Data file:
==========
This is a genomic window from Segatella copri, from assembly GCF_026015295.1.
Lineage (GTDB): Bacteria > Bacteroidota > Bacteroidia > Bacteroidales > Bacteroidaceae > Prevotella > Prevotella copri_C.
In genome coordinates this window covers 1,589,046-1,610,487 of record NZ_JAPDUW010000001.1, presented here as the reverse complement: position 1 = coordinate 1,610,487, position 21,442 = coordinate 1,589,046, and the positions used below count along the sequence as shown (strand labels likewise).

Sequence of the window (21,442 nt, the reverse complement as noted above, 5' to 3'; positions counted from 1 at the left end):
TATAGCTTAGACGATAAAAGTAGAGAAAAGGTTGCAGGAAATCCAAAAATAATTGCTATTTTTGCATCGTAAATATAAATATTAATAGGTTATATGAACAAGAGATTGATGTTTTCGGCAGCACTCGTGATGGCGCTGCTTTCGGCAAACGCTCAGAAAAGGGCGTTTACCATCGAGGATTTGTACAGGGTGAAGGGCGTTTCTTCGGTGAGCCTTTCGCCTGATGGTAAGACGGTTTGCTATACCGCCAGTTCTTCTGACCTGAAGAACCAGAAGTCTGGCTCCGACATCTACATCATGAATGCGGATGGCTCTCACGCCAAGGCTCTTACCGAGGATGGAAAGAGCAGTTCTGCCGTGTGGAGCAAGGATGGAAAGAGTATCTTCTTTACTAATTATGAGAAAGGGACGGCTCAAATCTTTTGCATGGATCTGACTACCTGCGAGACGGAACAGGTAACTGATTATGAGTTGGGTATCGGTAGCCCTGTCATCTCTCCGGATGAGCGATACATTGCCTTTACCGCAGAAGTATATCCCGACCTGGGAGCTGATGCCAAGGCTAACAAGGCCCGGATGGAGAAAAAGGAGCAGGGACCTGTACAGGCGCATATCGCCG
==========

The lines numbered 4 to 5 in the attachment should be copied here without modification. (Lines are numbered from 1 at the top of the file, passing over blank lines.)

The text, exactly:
Sequence of the window (21,442 nt, the reverse complement as noted above, 5' to 3'; positions counted from 1 at the left end):
TATAGCTTAGACGATAAAAGTAGAGAAAAGGTTGCAGGAAATCCAAAAATAATTGCTATTTTTGCATCGTAAATATAAATATTAATAGGTTATATGAACAAGAGATTGATGTTTTCGGCAGCACTCGTGATGGCGCTGCTTTCGGCAAACGCTCAGAAAAGGGCGTTTACCATCGAGGATTTGTACAGGGTGAAGGGCGTTTCTTCGGTGAGCCTTTCGCCTGATGGTAAGACGGTTTGCTATACCGCCAGTTCTTCTGACCTGAAGAACCAGAAGTCTGGCTCCGACATCTACATCATGAATGCGGATGGCTCTCACGCCAAGGCTCTTACCGAGGATGGAAAGAGCAGTTCTGCCGTGTGGAGCAAGGATGGAAAGAGTATCTTCTTTACTAATTATGAGAAAGGGACGGCTCAAATCTTTTGCATGGATCTGACTACCTGCGAGACGGAACAGGTAACTGATTATGAGTTGGGTATCGGTAGCCCTGTCATCTCTCCGGATGAGCGATACATTGCCTTTACCGCAGAAGTATATCCCGACCTGGGAGCTGATGCCAAGGCTAACAAGGCCCGGATGGAGAAAAAGGAGCAGGGACCTGTACAGGCGCATATCGCCG